All said and done, the brilliant new display and thinner design do make the the Series 4 feel like a significant upgrade over previous models, especially the first and second-gen versions.
Features — Perfect for old people
Apple spent a lot of time in its press conference playing up the health benefits of the new watch, but based on our experience of previous generation models, we don’t expect to be using them that frequently. If we’re not prone to heart disease or randomly falling, that is… at least not yet.
The big upgrade is the Series 4’s ability to record electrocardiograms, which is a really advanced feature for a smartwatch. If you have reason to worry about your heart health, then the ability to take these readings regularly and share them with your doctor might be a major reason to buy Series 4. For others, it could end up being a feature like Breathe — one you get reminded about regularly, but barely actually use.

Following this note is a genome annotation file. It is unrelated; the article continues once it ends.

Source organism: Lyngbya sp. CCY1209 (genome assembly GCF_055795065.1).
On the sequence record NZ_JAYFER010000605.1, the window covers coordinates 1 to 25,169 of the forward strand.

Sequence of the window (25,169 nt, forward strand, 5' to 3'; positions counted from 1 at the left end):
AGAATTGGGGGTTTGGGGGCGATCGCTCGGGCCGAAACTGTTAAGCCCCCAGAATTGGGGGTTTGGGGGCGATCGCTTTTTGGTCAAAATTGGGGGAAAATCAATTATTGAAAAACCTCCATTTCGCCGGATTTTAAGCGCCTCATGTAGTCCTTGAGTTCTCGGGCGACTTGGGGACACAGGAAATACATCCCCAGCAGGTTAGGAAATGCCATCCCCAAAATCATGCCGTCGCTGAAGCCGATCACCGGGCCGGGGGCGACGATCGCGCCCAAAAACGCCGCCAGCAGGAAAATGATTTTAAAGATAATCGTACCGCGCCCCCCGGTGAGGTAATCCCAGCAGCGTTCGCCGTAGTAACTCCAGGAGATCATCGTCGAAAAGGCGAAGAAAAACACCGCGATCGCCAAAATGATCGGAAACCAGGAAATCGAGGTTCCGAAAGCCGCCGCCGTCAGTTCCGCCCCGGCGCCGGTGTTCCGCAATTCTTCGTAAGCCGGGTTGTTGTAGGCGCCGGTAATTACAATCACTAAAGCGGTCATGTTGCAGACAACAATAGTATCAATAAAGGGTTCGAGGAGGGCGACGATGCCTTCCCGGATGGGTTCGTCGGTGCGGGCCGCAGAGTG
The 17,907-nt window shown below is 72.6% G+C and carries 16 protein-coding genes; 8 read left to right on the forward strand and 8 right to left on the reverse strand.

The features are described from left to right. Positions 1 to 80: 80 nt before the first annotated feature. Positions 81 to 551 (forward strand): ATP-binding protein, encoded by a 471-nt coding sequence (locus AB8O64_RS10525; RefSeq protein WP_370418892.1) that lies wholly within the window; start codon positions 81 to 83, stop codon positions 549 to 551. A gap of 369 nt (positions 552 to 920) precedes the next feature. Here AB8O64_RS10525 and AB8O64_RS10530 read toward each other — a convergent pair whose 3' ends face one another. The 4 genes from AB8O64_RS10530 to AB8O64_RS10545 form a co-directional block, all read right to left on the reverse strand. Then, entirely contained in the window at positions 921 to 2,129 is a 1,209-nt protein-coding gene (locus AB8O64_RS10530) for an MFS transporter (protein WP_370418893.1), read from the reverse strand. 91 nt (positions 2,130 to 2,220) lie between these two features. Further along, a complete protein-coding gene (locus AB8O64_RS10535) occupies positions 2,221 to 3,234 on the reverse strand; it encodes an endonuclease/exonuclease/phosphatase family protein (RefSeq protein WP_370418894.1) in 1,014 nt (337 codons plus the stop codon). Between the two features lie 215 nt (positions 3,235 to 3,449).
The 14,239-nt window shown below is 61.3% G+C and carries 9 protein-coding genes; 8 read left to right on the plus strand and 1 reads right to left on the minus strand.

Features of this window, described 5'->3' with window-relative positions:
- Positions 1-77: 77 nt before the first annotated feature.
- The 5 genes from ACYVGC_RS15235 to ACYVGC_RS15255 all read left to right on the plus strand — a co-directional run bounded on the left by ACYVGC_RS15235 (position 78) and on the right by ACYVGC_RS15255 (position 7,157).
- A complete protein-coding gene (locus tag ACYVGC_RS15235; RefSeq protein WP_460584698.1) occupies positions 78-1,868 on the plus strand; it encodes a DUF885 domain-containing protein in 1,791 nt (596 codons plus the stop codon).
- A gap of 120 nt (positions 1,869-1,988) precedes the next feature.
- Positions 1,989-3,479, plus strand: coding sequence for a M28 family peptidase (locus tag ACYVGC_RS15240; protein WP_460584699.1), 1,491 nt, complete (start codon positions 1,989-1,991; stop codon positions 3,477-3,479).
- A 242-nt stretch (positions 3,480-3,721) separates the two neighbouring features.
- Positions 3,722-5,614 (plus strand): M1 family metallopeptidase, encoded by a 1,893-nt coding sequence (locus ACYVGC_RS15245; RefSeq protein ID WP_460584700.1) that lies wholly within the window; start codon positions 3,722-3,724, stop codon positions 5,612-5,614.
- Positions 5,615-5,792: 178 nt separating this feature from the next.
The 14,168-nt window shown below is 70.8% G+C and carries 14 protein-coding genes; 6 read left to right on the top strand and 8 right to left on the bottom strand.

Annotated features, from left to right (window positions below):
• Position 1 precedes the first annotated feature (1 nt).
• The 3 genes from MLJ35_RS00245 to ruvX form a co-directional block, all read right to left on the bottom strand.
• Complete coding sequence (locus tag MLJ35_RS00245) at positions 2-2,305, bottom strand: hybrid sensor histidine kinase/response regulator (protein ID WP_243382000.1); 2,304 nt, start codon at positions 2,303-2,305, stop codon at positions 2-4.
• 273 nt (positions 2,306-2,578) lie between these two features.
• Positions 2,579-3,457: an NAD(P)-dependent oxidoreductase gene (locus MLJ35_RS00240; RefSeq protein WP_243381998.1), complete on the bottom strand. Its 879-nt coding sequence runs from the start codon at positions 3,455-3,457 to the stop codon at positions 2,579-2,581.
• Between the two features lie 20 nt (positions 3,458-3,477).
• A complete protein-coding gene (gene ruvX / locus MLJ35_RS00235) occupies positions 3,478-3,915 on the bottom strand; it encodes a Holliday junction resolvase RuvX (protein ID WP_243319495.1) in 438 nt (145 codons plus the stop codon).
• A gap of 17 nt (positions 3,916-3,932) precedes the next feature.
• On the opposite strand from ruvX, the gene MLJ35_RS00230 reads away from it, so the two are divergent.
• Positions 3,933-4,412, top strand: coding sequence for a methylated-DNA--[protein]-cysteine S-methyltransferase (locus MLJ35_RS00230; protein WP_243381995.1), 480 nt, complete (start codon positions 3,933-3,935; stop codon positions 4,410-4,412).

The other major feature exclusive to Series 4, fall detection, will be a draw that depends on your personal circumstances. If you’re prone to falling over or would struggle to help yourself back up again if you did, then it’s potentially a life-saver. When the Watch detects you’ve taken a tumble it’ll suggest calling an emergency number, and if there’s no response from you for a minute it’ll call automatically. This is possible thanks to a new accelerometer and gyroscope, which could see further uses added via software updates town the line.
Power — Same, same
Whereas all the premium features on the Series 3 edition were saved for the cellular version (yep, the one we don’t get here), the Series 4 brings parity across both cellular and non-cellular models.
So, the non-cellular iteration has 16GB storage rather than 8GB, a more premium ceramic back and a wall power adaptor included in the box. Series 4 models also houses the new S4 processor, which promises double the speed of Series 3, but we’ve never found the older model a slouch when it comes to general use. Maybe WatchOS 5 will struggle on Series 3, but we wouldn’t go upgrading for speed at this stage.